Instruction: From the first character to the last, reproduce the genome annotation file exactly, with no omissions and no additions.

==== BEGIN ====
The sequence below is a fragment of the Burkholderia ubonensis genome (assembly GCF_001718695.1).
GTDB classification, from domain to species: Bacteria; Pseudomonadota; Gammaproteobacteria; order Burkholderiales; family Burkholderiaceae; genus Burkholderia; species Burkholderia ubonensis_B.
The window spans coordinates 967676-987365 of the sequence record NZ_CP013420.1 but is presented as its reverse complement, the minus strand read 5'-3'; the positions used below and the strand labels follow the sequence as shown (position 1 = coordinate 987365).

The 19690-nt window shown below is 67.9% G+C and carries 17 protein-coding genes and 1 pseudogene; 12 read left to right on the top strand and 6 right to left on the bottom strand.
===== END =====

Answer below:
The sequence below is a fragment of the Burkholderia ubonensis genome (assembly GCF_001718695.1).
GTDB classification, from domain to species: Bacteria; Pseudomonadota; Gammaproteobacteria; order Burkholderiales; family Burkholderiaceae; genus Burkholderia; species Burkholderia ubonensis_B.
The window spans coordinates 967676-987365 of the sequence record NZ_CP013420.1 but is presented as its reverse complement, the minus strand read 5'-3'; the positions used below and the strand labels follow the sequence as shown (position 1 = coordinate 987365).

The 19690-nt window shown below is 67.9% G+C and carries 17 protein-coding genes and 1 pseudogene; 12 read left to right on the top strand and 6 right to left on the bottom strand.